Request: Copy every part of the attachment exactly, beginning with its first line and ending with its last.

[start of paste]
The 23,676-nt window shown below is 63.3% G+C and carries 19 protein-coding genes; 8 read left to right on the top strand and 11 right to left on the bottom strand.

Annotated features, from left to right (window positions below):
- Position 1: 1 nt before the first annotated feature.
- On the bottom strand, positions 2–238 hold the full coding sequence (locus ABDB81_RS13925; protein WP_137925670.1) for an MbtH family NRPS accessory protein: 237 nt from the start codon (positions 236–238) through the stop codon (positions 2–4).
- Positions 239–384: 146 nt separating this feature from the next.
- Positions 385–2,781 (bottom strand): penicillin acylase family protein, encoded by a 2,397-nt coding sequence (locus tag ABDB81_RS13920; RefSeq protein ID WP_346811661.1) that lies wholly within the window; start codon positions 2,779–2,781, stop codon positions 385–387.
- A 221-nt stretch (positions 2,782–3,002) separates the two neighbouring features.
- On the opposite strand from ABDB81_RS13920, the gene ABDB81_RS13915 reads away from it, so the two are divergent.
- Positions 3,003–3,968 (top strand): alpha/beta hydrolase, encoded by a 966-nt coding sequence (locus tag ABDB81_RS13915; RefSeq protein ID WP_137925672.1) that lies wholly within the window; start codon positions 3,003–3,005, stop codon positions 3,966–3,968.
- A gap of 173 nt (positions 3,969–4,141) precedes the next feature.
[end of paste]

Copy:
The 23,676-nt window shown below is 63.3% G+C and carries 19 protein-coding genes; 8 read left to right on the top strand and 11 right to left on the bottom strand.

Annotated features, from left to right (window positions below):
- Position 1: 1 nt before the first annotated feature.
- On the bottom strand, positions 2–238 hold the full coding sequence (locus ABDB81_RS13925; protein WP_137925670.1) for an MbtH family NRPS accessory protein: 237 nt from the start codon (positions 236–238) through the stop codon (positions 2–4).
- Positions 239–384: 146 nt separating this feature from the next.
- Positions 385–2,781 (bottom strand): penicillin acylase family protein, encoded by a 2,397-nt coding sequence (locus tag ABDB81_RS13920; RefSeq protein ID WP_346811661.1) that lies wholly within the window; start codon positions 2,779–2,781, stop codon positions 385–387.
- A 221-nt stretch (positions 2,782–3,002) separates the two neighbouring features.
- On the opposite strand from ABDB81_RS13920, the gene ABDB81_RS13915 reads away from it, so the two are divergent.
- Positions 3,003–3,968 (top strand): alpha/beta hydrolase, encoded by a 966-nt coding sequence (locus tag ABDB81_RS13915; RefSeq protein ID WP_137925672.1) that lies wholly within the window; start codon positions 3,003–3,005, stop codon positions 3,966–3,968.
- A gap of 173 nt (positions 3,969–4,141) precedes the next feature.